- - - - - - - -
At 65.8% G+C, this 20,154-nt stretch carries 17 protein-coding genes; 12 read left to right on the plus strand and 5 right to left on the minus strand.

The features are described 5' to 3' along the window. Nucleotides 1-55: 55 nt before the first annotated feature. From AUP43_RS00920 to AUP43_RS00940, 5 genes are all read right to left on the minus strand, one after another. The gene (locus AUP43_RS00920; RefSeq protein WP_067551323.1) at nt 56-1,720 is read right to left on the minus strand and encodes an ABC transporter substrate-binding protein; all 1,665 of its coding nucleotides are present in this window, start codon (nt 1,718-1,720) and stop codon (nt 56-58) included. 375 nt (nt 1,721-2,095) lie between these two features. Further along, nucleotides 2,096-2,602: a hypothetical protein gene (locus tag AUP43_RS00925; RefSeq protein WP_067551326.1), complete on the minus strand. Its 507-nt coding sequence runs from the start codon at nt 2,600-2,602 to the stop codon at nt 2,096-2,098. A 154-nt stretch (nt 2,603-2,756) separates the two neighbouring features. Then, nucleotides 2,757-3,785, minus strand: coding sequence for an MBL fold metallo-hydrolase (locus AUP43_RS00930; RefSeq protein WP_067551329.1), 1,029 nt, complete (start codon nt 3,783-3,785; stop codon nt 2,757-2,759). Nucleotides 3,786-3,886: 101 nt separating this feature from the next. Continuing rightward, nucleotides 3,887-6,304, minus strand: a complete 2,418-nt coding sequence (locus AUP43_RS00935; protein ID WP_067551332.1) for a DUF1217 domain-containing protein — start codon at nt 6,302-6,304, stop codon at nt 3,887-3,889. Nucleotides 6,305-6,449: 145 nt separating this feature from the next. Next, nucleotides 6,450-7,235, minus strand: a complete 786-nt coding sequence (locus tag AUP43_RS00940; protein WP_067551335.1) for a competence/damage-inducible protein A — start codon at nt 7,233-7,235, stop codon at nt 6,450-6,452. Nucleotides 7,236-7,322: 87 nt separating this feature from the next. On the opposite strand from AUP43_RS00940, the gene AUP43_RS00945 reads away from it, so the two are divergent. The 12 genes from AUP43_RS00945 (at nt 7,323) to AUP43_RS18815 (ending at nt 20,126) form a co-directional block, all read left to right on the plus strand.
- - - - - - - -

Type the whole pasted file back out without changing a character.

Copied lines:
At 65.8% G+C, this 20,154-nt stretch carries 17 protein-coding genes; 12 read left to right on the plus strand and 5 right to left on the minus strand.

The features are described 5' to 3' along the window. Nucleotides 1-55: 55 nt before the first annotated feature. From AUP43_RS00920 to AUP43_RS00940, 5 genes are all read right to left on the minus strand, one after another. The gene (locus AUP43_RS00920; RefSeq protein WP_067551323.1) at nt 56-1,720 is read right to left on the minus strand and encodes an ABC transporter substrate-binding protein; all 1,665 of its coding nucleotides are present in this window, start codon (nt 1,718-1,720) and stop codon (nt 56-58) included. 375 nt (nt 1,721-2,095) lie between these two features. Further along, nucleotides 2,096-2,602: a hypothetical protein gene (locus tag AUP43_RS00925; RefSeq protein WP_067551326.1), complete on the minus strand. Its 507-nt coding sequence runs from the start codon at nt 2,600-2,602 to the stop codon at nt 2,096-2,098. A 154-nt stretch (nt 2,603-2,756) separates the two neighbouring features. Then, nucleotides 2,757-3,785, minus strand: coding sequence for an MBL fold metallo-hydrolase (locus AUP43_RS00930; RefSeq protein WP_067551329.1), 1,029 nt, complete (start codon nt 3,783-3,785; stop codon nt 2,757-2,759). Nucleotides 3,786-3,886: 101 nt separating this feature from the next. Continuing rightward, nucleotides 3,887-6,304, minus strand: a complete 2,418-nt coding sequence (locus AUP43_RS00935; protein ID WP_067551332.1) for a DUF1217 domain-containing protein — start codon at nt 6,302-6,304, stop codon at nt 3,887-3,889. Nucleotides 6,305-6,449: 145 nt separating this feature from the next. Next, nucleotides 6,450-7,235, minus strand: a complete 786-nt coding sequence (locus tag AUP43_RS00940; protein WP_067551335.1) for a competence/damage-inducible protein A — start codon at nt 7,233-7,235, stop codon at nt 6,450-6,452. Nucleotides 7,236-7,322: 87 nt separating this feature from the next. On the opposite strand from AUP43_RS00940, the gene AUP43_RS00945 reads away from it, so the two are divergent. The 12 genes from AUP43_RS00945 (at nt 7,323) to AUP43_RS18815 (ending at nt 20,126) form a co-directional block, all read left to right on the plus strand.